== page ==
In response to the publication today of NHS England’s monthly performance statistics, Dr Rebecca Fisher, Senior Policy Fellow at the Health Foundation, said:
'Today’s figures are a wake-up call. More needs to be done to ensure people with cancer and other serious health conditions get the treatment they need, to avoid storing up worse health problems for the future.
'Early diagnosis and treatment of cancer saves lives, but 60% fewer people with suspected cancer were urgently referred to a specialist in April compared to the same month in 2019 and the number of first treatments for cancer fell by 21%. Along with dramatic falls in people visiting A&E and getting routine hospital treatment during lockdown, there is growing evidence that more people are going without the care they need for serious health conditions.
'While the reduced availability of some NHS services at the height of the pandemic is clearly an important factor, understanding why people aren't coming forward is essential. Our new research published today with Ipsos MORI* shows 47% of people would feel uncomfortable using their local hospital in the short term if the need arose, three quarters of whom (76%) would be concerned about being exposed to COVID-19.
'The government and the NHS must work together to ensure people can use health services without putting themselves at increased risk of catching the virus – this is a prerequisite for reassuring the public. Adequate supplies of PPE, reliable testing, and a track and trace system that is fit for purpose are all urgently needed and essential to reassuring the public that the NHS is safe.'
* The Health Foundation commissioned Ipsos MORI to conduct a representative poll of the general public in Great Britain to understand opinion on a range of issues including experience of using NHS services during the pandemic.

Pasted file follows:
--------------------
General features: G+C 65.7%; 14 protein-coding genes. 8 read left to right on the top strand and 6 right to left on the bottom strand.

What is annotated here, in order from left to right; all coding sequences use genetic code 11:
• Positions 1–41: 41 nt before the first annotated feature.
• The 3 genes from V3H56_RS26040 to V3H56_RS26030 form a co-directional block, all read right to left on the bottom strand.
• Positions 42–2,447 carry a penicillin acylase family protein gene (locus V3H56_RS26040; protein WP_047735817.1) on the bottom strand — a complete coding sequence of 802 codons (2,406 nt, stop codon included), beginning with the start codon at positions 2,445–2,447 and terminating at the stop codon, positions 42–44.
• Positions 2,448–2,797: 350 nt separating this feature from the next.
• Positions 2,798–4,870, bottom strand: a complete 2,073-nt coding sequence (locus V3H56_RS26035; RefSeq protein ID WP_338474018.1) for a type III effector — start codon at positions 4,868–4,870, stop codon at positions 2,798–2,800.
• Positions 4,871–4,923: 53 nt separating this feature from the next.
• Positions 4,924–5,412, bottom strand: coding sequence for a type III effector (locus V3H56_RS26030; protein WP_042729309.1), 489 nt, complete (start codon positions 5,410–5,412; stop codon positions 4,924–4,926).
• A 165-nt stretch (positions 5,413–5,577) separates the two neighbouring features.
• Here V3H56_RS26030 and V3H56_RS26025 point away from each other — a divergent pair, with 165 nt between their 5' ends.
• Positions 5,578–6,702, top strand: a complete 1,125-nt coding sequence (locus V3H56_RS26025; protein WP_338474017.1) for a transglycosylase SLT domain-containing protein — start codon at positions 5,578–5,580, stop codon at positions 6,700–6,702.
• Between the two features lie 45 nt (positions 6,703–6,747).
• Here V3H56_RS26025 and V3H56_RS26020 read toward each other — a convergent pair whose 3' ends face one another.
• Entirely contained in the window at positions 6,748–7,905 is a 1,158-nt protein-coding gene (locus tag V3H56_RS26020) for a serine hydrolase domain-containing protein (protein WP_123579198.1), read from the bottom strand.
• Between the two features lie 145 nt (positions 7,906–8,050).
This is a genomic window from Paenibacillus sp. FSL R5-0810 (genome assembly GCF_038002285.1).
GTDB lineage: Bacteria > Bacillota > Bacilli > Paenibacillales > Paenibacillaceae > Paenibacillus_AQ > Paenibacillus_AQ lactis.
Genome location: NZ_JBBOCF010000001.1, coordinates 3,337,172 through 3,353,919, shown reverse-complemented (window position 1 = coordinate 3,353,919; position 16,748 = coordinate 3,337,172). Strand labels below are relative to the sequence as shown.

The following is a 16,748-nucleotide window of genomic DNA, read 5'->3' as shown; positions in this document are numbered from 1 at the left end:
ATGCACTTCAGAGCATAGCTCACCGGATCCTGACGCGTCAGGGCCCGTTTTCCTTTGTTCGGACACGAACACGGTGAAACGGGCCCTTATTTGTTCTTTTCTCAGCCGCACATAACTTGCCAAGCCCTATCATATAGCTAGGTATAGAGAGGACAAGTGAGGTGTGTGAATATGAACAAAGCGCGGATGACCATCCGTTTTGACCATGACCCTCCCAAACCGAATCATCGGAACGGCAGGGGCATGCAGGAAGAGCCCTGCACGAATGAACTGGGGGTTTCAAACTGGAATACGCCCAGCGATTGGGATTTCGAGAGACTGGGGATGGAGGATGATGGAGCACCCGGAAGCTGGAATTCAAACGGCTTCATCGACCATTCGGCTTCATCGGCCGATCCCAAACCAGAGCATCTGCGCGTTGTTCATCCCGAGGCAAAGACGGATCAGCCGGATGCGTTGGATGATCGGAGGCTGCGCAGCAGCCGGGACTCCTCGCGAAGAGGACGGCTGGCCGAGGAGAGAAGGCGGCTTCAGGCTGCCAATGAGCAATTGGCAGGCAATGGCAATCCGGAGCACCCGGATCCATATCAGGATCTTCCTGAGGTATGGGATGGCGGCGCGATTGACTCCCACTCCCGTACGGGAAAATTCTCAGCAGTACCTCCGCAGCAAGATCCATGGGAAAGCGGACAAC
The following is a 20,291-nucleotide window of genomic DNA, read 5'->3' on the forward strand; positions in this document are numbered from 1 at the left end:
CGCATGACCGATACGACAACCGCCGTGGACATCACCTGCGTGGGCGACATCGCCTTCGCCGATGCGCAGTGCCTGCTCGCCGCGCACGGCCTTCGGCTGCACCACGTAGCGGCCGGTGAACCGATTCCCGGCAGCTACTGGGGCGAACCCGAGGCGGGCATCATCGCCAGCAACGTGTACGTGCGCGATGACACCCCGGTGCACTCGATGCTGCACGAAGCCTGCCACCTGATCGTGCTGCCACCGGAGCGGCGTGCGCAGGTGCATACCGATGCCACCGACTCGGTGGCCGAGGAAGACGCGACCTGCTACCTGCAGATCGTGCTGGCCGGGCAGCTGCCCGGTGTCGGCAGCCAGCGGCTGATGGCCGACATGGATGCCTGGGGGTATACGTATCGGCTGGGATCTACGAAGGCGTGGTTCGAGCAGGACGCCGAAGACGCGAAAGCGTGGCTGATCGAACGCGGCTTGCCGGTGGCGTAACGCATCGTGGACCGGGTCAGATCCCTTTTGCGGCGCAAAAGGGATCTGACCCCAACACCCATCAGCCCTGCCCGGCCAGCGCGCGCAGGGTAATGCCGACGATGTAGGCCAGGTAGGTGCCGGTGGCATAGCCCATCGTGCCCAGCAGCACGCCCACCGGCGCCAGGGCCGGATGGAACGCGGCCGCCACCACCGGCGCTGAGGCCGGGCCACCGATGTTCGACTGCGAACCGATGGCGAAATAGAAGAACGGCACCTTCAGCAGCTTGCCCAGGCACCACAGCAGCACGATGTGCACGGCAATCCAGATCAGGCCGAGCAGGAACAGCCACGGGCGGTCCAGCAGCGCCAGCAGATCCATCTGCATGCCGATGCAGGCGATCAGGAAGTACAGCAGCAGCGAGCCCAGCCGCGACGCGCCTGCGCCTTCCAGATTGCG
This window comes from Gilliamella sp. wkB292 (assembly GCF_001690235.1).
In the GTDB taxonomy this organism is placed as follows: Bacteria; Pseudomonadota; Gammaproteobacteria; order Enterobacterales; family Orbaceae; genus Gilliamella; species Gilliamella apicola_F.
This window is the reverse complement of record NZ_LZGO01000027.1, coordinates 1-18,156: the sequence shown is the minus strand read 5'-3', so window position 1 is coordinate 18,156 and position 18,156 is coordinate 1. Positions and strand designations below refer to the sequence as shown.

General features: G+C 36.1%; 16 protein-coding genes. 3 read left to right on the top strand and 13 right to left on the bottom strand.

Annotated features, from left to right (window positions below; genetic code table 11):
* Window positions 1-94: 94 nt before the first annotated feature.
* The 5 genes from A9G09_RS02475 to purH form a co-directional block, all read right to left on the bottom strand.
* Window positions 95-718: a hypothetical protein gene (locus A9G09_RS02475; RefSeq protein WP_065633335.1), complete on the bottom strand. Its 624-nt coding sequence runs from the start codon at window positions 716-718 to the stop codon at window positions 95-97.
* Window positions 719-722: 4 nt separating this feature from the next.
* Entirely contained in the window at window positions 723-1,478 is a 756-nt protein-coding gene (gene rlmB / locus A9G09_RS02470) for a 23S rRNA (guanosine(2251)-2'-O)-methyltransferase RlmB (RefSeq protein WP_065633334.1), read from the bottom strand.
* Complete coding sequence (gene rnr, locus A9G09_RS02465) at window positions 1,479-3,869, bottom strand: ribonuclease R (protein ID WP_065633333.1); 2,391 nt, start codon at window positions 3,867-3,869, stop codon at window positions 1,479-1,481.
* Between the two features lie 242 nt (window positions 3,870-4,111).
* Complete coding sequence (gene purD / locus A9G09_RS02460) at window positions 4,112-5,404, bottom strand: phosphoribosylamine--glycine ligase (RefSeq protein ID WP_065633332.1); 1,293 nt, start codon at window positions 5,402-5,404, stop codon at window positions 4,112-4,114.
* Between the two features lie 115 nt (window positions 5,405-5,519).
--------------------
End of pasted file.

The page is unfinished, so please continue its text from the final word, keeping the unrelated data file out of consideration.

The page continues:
- Half of the public (52%) would feel comfortable using their local hospital over the next few weeks if the need arose, although a sizeable minority would be uncomfortable (47%). People would feel much more comfortable visiting their GP (78%) – only one in five (20%) indicate they would feel uncomfortable.
- The overwhelming concern when considering a visit to both healthcare settings is fear of being exposed to coronavirus (76% for hospital, 63% for a GP practice). Around one in ten would feel uncomfortable because of the additional pressure placed on the health service (12% for hospitals and 8% for a GP practice). In addition, one in ten were not sure they would get an appointment at their GP practice (9%).
- A quarter of the British population (24%) have used a NHS service since the government introduced a lockdown in response to the coronavirus epidemic. Overall, people felt more comfortable than uncomfortable when accessing services, although this varied depending on the perceived risk of the service.
The survey was conducted by telephone on the Ipsos MORI CATI Omnibus survey, a weekly telephone omnibus survey of a representative sample of people aged 18 and over in Great Britain. Fieldwork took place between 1 and 10 May 2020. A total of 1,983 people were interviewed. Quotas were set on age, gender, government office region and working status. Data have been weighted to the known offline population proportions for age within gender, government office region and working status and social grade.
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